So how do these boys break free from the strictures of such narrow, pervasive definitions of masculinity? One of the young men Orenstein interviewed, Cole, relayed a story. He had joined the rowing team at his high school when he was a sophomore, and one day a senior on the team started bragging about a sexual encounter with one of Cole’s female classmates. Cole and another sophomore felt uncomfortable hearing such private details about a female friend and told the guy to cut it out. Cole says “I started to explain why it wasn’t appropriate, but he just laughed.” The next day a second senior told a really sexist story, and while Cole’s friend stepped up again, he decided to hold back. Cole explains that as his friend continued to object, “…you could tell that the guys on the team stopped liking him as much. They stopped listening to him, too. It’s almost as if he spent all his social currency” trying to get them to stop making sexist jokes. “Meanwhile” Cole continues, “I was sitting there, too afraid to spend any of mine, and I just had buckets left.”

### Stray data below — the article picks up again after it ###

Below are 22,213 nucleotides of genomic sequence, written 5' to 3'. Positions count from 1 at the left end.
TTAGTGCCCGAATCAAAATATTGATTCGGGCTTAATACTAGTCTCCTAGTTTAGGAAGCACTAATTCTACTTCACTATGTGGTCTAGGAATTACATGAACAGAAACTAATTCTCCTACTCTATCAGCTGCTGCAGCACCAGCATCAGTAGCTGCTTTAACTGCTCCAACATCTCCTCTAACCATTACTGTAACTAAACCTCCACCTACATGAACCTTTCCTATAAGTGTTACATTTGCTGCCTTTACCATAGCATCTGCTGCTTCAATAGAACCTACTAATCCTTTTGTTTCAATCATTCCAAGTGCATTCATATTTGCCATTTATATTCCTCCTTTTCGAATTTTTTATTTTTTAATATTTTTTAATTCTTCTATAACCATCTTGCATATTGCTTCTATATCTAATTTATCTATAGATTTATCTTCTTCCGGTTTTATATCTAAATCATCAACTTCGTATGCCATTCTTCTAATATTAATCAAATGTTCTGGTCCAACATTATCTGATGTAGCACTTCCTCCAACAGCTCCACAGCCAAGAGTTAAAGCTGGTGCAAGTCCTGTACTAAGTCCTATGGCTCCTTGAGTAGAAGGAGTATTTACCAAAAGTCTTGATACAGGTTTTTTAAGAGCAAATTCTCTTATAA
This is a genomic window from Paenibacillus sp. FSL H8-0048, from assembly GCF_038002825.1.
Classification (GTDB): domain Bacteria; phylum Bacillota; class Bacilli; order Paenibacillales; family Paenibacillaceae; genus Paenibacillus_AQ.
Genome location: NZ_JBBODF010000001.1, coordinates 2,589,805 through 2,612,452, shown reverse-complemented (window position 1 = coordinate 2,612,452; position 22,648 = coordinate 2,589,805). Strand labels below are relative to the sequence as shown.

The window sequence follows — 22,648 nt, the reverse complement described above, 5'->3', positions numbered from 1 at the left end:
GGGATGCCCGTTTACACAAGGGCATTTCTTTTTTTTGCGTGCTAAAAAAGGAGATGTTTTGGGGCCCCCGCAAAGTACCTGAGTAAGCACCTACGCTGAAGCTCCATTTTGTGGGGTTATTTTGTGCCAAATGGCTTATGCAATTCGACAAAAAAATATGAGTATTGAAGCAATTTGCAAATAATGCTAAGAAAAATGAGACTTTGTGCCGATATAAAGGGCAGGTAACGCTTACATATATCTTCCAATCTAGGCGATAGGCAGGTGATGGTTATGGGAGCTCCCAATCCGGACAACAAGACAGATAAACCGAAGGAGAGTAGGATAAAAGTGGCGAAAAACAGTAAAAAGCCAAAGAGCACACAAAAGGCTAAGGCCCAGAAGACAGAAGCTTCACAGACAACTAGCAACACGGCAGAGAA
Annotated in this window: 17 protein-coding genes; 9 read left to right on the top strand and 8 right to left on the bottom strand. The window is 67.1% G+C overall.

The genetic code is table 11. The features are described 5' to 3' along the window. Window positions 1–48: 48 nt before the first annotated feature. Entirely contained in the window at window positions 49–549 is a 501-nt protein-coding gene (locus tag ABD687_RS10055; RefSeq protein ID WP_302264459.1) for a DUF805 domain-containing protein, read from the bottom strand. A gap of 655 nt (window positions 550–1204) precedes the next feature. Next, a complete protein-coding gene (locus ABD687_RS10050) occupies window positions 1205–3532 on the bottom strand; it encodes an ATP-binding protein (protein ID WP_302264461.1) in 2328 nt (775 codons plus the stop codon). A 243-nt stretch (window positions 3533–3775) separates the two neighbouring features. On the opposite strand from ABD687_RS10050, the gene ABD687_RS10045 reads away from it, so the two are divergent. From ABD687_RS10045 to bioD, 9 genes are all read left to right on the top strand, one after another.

Which begs the question, how do good guys who don’t agree with the oppressive definition of manliness perpetuated by toxic masculinity make any progress in the face of it? If speaking directly against the sexist and homophobic elements of toxic masculinity leaves them without any social currency, then how can they possibly combat it? Orenstein cites research which shows that those who rigidly adhere to these masculine norms are “not only more likely to harass and bully others but to themselves be victims of verbal or physical violence. They’re more prone to binge-drinking, risky sexual behaviour, and getting in car accidents. They are also less happy than other guys, with higher depression rates and fewer friends in whom they can confide.”
Many of the young men victimized by Dr. Strauss experienced periods of depression and unaccountable rage over the years after their abuse. How much easier might their lives have been had they been able to express the hurt that was done to them, and subsequently received the same kind of non-judgemental counselling and support as female rape victims? Clearly men have to start allowing other men to feel the full panoply of human emotions without shame, but society generally does as well. Every adult – every parent, coach, and teacher – must begin to allow boys to express empathy and pain without fear of their masculinity being called into question, in the same way that they should stop telling girls that anger is unladylike. We must also model these behaviours amongst ourselves. True freedom for both sexes will never be achieved unless we stop emphasizing what makes us different and start celebrating what makes us the same – our shared humanity.